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The walls within: working with defenses against otherness

Online Conference 5-11 July 2021


Parallel Papers Session 5
Saturday 6 July 3.30pm-4.45 pm, EEST
Paper Code: PP12

CE Credits Available

Civilizational discontents and maladaptations in socio-technical systems: Are uncommon futures inevitable at the cusp of the Anthropocene?

Presenter: Ajeet N. Mathur
Moderator: Nicola Wreford-Howard

The future of organisations and institutions is of perennial concern to stakeholders and policymakers. Change in socio-technical systems occurs more by revolutionary disruptions than through evolutionary trajectories orchestrating shared intents and perspectives. Purposes, motives and powerbases become fraught with mind-boggling complexities. Organizations get exposed to pressures from ‘digital transformation’, ‘platform architectures’, ‘horizontal transparency’, ‘boundary-crossing collaborations’ and ‘multi-sided’ markets. These invert the organization, requiring shifts in focus from value creation to external relationships and turn organizations inside-out. Emerging systems, structures and processes challenge ways of leading, governing, organizing and managing. Paradigms around sustainability assumed commitments for our common future to prevail as a centripetal force. Diverse set of actors, with respective ‘pictures of relatedness’ are instead traversing paths for uncommon futures. Humanity has sleepwalked from the Holocene to the Anthropocene epoch with hubris, unmindful of species inter-dependence and habitat fragility. AI-based socio-technical systems are arriving faster than society institutes regulatory safeguards. Are uncommon futures inevitable? Can anything be done in organizational architecture and processes to mitigate systemic maladaptations? Are civilizational discontents so endemic that wicked problems unavoidably proliferate?

This paper draws on action research studies and data analysis from inter-disciplinary studies in economics, law, and system psycho-dynamics to discuss five questions:

  • How do motives and powerbases affect value creation and distribution?
  • What organizational processes enable (constrain) (mal) adaptations in socio-technical systems?
  • How do managers navigate tensions between stakeholder well-being for sustainability and shareholder value maximization ?
  • Why does international regulatory heterogeneity increase systemic maladaptations?
  • Can organizations leverage stakeholder interactions to rethink value creation and distribution processes?

Cross-currents lurking beneath the surface are explored in four ways: (1) considering residues and flashpoints as enactments of unconscious group processes; (2) diving beneath the rhetoric over ‘discontents’ for listening to real conversations about maladaptations, unmourned grief, unresolved envy, and splitting around Bionian and post-Bionian basic assumptions; (3) identifying paradoxes in choices between unifying and pluralistic harmony; and, (4) analysing how unconsciously held ‘pictures-in-the-mind’ about politics of relatedness projected by followers into their leadership fuel psychopathic behavior with gaps between what is wished and what is espoused, and also between what is espoused and what is enacted.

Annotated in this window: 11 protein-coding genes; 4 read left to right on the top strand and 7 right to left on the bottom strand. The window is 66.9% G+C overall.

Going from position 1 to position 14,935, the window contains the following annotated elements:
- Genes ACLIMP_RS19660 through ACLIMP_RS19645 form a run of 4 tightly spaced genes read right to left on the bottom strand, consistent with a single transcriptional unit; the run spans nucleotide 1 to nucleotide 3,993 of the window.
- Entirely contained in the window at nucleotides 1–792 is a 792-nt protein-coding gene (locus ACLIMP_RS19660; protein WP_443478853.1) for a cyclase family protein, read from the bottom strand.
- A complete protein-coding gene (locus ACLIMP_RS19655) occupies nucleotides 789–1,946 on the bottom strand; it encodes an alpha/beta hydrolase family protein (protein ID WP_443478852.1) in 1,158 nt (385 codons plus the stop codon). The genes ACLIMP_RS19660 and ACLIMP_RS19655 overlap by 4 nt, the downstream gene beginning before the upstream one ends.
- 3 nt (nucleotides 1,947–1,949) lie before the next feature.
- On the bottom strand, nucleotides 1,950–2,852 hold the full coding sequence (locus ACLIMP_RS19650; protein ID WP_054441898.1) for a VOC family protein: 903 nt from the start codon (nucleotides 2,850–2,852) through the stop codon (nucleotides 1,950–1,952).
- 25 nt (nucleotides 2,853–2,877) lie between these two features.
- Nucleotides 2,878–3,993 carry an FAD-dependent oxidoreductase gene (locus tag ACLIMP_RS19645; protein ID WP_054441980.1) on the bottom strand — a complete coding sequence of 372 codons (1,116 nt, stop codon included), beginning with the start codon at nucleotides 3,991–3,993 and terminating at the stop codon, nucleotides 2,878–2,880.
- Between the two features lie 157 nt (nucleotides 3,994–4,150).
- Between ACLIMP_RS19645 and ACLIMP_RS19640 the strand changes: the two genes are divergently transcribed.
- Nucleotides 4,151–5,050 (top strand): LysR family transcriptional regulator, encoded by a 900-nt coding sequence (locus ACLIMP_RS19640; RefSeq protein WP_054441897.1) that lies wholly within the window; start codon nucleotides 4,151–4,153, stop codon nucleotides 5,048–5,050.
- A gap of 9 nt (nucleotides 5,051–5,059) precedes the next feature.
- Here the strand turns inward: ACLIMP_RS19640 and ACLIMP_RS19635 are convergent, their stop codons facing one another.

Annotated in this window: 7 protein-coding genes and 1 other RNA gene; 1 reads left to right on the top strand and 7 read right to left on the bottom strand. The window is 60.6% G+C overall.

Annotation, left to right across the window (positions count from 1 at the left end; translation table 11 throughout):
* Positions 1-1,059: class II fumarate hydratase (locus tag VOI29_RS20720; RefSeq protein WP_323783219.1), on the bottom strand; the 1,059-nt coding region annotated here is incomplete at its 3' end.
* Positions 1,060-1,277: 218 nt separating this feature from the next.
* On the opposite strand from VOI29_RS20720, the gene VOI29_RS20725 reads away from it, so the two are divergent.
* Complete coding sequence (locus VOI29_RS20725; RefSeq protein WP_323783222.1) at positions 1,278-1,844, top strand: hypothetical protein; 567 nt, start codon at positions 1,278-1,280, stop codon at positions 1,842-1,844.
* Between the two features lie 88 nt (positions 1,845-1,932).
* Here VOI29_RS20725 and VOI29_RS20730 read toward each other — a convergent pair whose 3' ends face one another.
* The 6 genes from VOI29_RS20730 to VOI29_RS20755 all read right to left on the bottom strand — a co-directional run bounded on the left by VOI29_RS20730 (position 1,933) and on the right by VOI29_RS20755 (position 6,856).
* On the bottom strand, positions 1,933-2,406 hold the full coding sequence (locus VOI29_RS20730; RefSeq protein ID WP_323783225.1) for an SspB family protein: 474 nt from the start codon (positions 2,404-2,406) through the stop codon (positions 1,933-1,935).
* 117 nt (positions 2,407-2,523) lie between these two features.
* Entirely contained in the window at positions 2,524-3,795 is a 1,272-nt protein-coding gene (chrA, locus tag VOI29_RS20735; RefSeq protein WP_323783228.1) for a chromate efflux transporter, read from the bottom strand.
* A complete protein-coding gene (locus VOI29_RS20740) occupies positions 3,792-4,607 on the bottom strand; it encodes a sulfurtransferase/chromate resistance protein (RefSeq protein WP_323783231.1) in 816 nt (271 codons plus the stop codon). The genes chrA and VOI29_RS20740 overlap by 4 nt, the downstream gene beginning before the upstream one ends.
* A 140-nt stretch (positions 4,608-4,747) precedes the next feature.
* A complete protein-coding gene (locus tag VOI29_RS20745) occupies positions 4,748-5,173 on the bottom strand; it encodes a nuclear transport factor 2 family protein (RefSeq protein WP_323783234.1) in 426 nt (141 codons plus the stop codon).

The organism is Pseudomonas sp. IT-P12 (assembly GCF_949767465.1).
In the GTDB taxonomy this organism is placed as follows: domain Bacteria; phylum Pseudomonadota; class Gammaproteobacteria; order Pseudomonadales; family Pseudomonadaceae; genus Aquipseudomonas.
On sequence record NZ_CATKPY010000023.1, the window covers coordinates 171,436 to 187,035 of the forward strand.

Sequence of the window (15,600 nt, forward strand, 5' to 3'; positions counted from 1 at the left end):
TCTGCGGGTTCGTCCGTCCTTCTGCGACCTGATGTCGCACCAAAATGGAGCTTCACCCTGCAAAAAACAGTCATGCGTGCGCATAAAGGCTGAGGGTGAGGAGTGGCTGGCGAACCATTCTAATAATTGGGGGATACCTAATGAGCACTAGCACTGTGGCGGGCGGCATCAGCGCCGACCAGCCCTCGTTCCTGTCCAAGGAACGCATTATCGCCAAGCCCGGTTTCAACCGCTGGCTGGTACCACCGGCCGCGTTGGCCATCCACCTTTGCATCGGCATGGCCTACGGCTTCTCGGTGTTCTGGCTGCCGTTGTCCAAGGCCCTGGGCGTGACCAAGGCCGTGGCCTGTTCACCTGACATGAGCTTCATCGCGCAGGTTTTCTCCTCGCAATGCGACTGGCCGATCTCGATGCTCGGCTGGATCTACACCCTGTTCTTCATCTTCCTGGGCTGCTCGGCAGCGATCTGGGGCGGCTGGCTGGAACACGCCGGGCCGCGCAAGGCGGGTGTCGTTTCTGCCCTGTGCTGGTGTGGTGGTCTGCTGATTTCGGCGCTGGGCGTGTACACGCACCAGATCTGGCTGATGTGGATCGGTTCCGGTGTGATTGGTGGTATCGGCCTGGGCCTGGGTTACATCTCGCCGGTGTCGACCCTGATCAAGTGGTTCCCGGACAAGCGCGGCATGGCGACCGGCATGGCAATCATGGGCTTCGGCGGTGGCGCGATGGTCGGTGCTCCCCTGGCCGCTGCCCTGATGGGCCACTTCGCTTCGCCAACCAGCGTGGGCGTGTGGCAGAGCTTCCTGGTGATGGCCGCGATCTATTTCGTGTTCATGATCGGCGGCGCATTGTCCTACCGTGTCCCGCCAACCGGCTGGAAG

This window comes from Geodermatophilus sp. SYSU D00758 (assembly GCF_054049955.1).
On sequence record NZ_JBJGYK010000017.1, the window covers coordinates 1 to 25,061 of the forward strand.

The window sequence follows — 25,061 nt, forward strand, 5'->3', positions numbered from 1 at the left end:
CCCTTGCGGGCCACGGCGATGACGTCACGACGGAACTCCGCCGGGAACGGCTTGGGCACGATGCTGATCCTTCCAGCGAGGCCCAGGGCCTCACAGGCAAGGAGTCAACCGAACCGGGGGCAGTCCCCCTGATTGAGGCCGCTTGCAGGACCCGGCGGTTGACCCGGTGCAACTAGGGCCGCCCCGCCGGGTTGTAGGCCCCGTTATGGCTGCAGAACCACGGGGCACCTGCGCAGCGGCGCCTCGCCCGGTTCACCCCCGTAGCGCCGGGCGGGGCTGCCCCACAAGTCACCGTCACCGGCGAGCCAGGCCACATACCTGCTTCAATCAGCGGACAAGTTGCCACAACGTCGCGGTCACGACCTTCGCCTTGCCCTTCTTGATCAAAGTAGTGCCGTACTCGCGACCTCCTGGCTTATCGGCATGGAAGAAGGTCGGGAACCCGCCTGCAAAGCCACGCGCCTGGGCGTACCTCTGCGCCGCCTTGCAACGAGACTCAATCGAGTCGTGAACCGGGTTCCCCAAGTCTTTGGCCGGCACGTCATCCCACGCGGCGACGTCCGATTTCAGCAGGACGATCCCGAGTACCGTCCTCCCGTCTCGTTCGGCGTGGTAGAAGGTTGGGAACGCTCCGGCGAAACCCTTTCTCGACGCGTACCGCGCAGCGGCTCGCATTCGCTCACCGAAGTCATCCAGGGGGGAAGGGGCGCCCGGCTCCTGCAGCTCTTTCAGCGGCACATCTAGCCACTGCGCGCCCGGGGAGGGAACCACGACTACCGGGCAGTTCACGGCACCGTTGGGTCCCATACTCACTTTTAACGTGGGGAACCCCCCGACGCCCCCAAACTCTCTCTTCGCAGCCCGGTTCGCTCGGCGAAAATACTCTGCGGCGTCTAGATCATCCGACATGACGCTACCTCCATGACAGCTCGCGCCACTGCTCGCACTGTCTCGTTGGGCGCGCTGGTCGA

The paper concludes that mentality incohesion involves oscillations between crustacean and amoeboid behavior in large groups coping with helplessness, shame, and fear of annihilation where envy can become a defensive response towards other groups perceived as potentially helpful but actually unwilling to help behind masks and facades. The grief and dislocation experienced is the pain of solastalgia around phenomena of victimism/supremacism. There is much that organisations can do, and plenty that involves the role of State and community initiatives around responsible citizenship make a difference. The paper ends with sharing the hope that uncommon futures are not inevitable. The capabilities for adaptation in communities of habitat and communities of practice are inter-related and deserve to be explored for understanding and working through the maladaptive responses of organizations to turbulent ecosystems.

Biographical Summary

Ajeet Mathur has been Professor of IIMs Ahmedabad and Calcutta, and the EU-Tempus Professor of European Integration and Internationalisation. He received his Ph.D. Degree from Indian Institute of Science Bangalore and held visiting academic appointments at K.U. Leuven, University of California at Berkeley, Aalto University and Tampere University, among others. His publications include more than 30 books and over 160 papers in scientific journals and anthologies. He directs Group Relations Conferences in Europe and India. He was Director and CEO of the Institute of Applied Manpower Research. He has served on the Board of Directors with Corporates in India and Europe and with the School of Inter-disciplinary Studies, IGNOU. He is an Affiliate Life Member of the Indian Psycho-analytic Society and Yoga Shikshak and Karma Sannyasin of the Bihar School of Yoga. He is on the Board of Directors of ISPSO. He has received several national and international honours and awards.